Decolonising, Africanising, indigenising and internationalising Curriculum Studies: Opportunities to (re)imagine the field
In recent years the terms internationalisation, indigenising, decolonising and Africanising have circulated in discourses on curriculum both internationally and in South Africa. Recent student protests in South Africa have precipitated a particular interest in decolonising of the university curriculum. As a consequence, we are witnessing contestations on the topic in scholarly journals and books, and in the popular media. The concept decolonisation of the curriculum has also been bandied around loosely by some students, eliciting criticism on the lack of clarity about the idea.
The field of Curriculum Studies in South Africa has been characterised by a focus on banal matters related to the national curriculum: the merits and demerits of outcomes-based education; findings of standardised tests, assessment; continuity and progression, classroom pedagogy, and so forth. The upshot of this is that the field has become hackneyed, unimaginative and not able to address bigger questions such as the ones raised in the Call for Papers of this special issue. I wish to argue in this article that the concepts internationalising, indigenising, decolonising and Africanising could be the impetus for the renewal of the field of Curriculum Studies in South Africa.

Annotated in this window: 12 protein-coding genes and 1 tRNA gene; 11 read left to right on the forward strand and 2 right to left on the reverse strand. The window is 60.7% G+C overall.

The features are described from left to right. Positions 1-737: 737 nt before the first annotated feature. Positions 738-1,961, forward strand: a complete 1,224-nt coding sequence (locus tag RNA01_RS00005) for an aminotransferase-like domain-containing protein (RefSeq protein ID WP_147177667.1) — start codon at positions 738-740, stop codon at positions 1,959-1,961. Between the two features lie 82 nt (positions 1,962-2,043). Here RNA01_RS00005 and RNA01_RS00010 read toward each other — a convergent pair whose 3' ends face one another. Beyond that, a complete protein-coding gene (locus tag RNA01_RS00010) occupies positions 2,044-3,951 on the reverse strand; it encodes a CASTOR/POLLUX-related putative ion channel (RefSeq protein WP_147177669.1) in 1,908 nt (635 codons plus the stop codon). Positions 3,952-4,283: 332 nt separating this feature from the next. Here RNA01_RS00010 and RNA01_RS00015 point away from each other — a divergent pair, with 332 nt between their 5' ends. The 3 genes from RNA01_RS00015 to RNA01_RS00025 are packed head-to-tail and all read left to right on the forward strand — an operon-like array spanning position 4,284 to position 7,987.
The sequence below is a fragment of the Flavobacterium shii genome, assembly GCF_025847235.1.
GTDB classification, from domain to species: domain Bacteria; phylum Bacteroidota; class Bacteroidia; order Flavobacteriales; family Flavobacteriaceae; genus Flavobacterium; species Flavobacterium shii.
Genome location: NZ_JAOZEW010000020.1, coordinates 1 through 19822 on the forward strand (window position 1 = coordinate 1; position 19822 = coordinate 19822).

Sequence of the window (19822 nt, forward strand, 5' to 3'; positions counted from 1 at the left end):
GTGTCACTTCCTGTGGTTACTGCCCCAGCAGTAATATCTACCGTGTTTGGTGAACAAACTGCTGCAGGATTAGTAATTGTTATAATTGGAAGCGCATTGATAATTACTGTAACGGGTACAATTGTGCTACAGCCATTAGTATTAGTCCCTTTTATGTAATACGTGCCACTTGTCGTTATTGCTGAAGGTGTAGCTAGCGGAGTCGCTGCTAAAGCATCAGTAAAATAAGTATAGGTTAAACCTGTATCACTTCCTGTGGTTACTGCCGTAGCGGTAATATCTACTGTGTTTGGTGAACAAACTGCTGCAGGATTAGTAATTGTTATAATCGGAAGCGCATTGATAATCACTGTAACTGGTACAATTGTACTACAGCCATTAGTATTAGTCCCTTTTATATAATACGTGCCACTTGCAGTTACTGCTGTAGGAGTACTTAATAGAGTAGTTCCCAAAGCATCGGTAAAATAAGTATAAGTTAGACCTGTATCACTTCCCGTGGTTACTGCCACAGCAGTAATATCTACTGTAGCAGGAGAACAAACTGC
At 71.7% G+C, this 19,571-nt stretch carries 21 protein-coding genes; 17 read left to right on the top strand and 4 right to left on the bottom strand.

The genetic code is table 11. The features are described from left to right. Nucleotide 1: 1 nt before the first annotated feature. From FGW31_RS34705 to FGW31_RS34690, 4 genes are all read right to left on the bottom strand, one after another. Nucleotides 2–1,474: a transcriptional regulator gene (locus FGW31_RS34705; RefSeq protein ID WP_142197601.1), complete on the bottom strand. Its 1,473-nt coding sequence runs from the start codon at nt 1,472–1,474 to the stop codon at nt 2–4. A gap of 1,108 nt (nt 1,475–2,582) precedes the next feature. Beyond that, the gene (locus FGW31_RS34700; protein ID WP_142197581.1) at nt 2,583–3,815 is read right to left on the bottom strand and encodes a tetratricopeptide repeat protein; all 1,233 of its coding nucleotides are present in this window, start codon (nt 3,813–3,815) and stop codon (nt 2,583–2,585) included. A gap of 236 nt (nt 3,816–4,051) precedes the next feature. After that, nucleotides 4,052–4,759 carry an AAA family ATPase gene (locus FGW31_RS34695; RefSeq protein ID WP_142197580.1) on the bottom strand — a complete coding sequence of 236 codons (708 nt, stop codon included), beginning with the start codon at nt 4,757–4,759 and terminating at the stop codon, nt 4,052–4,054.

In the article I shall clarify what is meant by the internationalising, indigenising, decolonising and Africanising of the curriculum. I shall discuss in which ways the concepts are disparate and explore what are the conceptual connections between/among them. My exploration will open up alternative ways of thinking curriculum, through viewing curriculum as complicated conversation, which could have potentially transformative effects for the field of Curriculum Studies in South Africa. The main aim of the article is to register the possibility of such complicated conversations happening in South African Curriculum Studies.
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